Our fourth child turned eight back in January.

Which, in our family, means not only does she get to be baptized:

(see more on that back here),

…but that she also gets to be in on some pretty important news.

Like, I’m talking BIG news.

News about the most “beautiful, amazing, wonderful thing in the world.”

And it means Dave and I get to review this little beauty in order to help us let her in on all that big information:

Yes, we believe that eight-years-old is the perfect age for the “Big Talk.”  And yes, I know I’m biased because my parents wrote that book.

But man alive, I have to say they are smart.

I still remember my “big talk” when I was eight.  I don’t remember exactly what they said, but I remember sitting on the couch at our house in Virginia and feeling so much love from those two parents of mine because they cared enough to explain that to me so lovingly.  I never worried about brining any question in the world up to them after that.

I knew I could talk to them about anything.

Now, I know some may say eight-years-old is too young.  Eight-year-olds are too naive, too innocent, it’s too much for them to carry around on their minds and in their hearts.

But Dave and I agree with my parents that it’s the best way to do it.  Sure, some kids may be ready earlier, and some really need a little more time, but in general, eight is a perfect age of innocence and awe for explaining something so big and so important.

We want our line of communication about these things to be as open as possible with our children, especially with all the media and television and internet surrounding them, screaming out every kind of sexual innuendo in every form aiming for any age group they can lure in.

For us, starting that relationship of trust early seems to work like magic so far.

Even though we are all hunky-dorey about the idea of “the talk” at age eight, it took us until this last weekend to actually get to it.

Which was perfect.  I mean, she’s still eight, right?  Eight and seven months was perfect for Claire.

We took her out to our favorite restaurant that had a forty minute wait.

So we hung out in the car and had the big talk right then and there while we were waiting.

Even on the fourth time through this schpeal, I still have to keep referring to the parts I’ve underlined in that book every two minutes to get it to come out all right.  But we lovingly delivered the news, and she was all wide-eyed and smiles about it.

(I have to say the book is outlined really well for discussion, thanks mom and dad!)

Then we went in and had a delicious dinner and answered the few questions she had.

Man, I love this girl.
How I hope that she will always know how dearly we love her and want to help her figure out this often-tricky life that lies ahead for her.  And how sacred and beautiful bringing a child into the world can be.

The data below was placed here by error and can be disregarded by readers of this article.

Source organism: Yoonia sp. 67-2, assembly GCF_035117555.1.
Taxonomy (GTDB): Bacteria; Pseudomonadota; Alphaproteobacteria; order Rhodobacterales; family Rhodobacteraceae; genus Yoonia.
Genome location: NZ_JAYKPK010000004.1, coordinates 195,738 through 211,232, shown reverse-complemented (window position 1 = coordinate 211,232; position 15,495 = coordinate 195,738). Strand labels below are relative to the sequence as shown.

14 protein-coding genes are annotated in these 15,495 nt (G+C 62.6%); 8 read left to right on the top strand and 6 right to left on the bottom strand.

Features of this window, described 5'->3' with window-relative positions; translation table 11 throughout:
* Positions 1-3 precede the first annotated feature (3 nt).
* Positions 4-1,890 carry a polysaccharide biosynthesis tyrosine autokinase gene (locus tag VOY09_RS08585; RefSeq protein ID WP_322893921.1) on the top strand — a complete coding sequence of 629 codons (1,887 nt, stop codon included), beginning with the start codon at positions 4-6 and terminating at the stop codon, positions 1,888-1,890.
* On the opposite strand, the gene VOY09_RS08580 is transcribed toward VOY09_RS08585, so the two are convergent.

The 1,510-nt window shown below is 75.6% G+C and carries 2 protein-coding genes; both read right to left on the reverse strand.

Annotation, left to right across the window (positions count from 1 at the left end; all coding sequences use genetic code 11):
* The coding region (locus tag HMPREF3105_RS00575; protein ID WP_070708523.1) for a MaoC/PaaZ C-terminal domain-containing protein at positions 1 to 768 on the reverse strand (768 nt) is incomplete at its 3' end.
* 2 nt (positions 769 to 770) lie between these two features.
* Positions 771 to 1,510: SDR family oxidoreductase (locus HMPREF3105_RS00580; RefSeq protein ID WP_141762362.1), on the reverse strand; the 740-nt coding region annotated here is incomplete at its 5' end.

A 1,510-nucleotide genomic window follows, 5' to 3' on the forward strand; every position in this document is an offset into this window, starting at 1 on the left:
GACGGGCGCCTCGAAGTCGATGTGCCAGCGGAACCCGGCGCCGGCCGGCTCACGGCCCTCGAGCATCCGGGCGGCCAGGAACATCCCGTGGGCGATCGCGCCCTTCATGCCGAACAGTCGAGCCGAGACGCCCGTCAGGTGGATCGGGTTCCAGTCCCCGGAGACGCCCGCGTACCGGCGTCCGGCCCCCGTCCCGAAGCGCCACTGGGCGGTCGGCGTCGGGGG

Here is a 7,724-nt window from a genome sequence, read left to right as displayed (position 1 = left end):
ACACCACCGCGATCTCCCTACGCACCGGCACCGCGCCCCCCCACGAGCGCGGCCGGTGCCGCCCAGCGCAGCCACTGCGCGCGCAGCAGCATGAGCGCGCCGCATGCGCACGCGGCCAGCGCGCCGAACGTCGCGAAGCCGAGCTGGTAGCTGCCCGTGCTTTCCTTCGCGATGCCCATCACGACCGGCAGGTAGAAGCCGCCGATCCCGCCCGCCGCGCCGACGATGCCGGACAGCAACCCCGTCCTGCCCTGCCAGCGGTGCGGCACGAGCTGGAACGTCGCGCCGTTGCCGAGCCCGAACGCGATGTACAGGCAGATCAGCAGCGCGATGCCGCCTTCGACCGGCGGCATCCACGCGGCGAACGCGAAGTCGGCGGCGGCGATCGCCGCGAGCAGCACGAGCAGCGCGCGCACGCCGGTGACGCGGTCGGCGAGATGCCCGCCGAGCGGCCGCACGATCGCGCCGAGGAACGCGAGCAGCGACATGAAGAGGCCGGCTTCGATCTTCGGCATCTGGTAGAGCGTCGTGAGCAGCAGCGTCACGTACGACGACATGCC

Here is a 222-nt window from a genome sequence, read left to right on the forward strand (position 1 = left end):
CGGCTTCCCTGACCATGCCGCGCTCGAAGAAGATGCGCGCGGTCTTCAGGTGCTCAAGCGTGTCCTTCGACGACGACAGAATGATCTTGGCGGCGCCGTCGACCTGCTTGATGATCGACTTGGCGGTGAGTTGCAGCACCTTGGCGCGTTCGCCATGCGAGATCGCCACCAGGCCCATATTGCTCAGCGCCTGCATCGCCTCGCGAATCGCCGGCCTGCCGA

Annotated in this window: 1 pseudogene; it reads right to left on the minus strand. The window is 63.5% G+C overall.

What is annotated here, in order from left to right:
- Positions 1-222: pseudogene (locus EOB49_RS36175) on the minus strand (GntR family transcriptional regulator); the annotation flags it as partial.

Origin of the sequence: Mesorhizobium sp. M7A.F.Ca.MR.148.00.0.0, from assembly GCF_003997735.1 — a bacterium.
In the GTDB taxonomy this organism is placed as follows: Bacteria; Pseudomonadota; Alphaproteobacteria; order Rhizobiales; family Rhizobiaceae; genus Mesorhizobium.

We sealed the deal with a “pizookie”…
…I don’t know that there’s a better way to finish up a night like that 🙂

For reviews and ordering information about the book, click here.  For my recap of when we had “the talk” with Grace click HERE.

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  1. You mentioned in the post about Grace that you skipped a few pages. My oldest is nearly 8… I've bought the book but haven't gotten very far. I'm curious as to which pages you skipped!

  2. Great post! My Nook is sitting right here so I just bought the book. My eldest is six and a half, but I might need 18 months to prepare. Thanks for the suggestion!

  3. I got the talk when I was six, but I was a pretty mature kid and I had an older brother who was bound to spill the beans before my parents could do it!

    I had it just with my mom and I remember it being uncomfortable, but it probably was more uncomfortable for her! I asked a lot of questions in the days following too.

    Im really glad she took the time to do that!

  4. This book is on my wish list as we have a boy turning 8 in October. I highly respect you opinions, and my husband and are planning to read the book together. I am continuously in awe of how you care for every single detail of you children's life. Thanks for sharing!

  5. My oldest is only 4, but I just bought the book about a month ago. I haven't looked into it much so far, but this was a good reminder that I should! I remember my mom talking to me, giving me info in bits and pieces. It was really embarrassing for me. I am still embarrassed to talk to my mom about anything personal, even now! I'm SO hoping that it won't be that way with my kids.

  6. Jeanine, the book where we skip a couple pages is the cartoon one for kids my parents recommend within their book…you read it with your child. It's called "Where Did I Come From." We actually skipped a lot of it this time around, because it goes into a little more detail than we wanted, but it's a good thing to help explain things.

  7. I SO love that you posted this! I remember learning about a friend that had "the talk" with their kids when they were 8. I was shocked! I felt like that was so young! Too young! Years later, when I had a child, I realized how wrong I was, sadly!

    My son came home from Kindergarten one day and asked me about some things he had heard. I explained things in an appropriate, loving and comfortable way. Not too much detail, but just enough to let him know it is sacred and wonderful, and totally not something to talk about with friends.

    Later I remember washing walls with him in his room and having an impression that I should ask him if he knew what sex was. He was in 3rd grade. I have to tell you that he felt so much relief to have me talk about it to him! He told me some of the things he had heard from kids at school. It was seriously jaw dropping! So so wrong! So foul! I talked to him about it, the theme of that talk became "well, that's life changing", which he said over and over throughout the talk. He was super cute and our bond and trust grew so much!

    I am so passionate about people talking to their kids. My son said that he didn't tell me about what he had heard because he was afraid he would be in trouble. It opened an awesome opportunity to talk about how the adversary wants him to feel that way, so he won't talk to us about it. The spirit is what made him feel like this wasn't right. It was a good lesson!

    Anyway, thanks so much! I love this and I am totally buying the book for my next round of "the talk"! 🙂

  8. Oh i bought the book last year, and i havn't got the courage to do it ( Grace is 8 and 10 months) 😉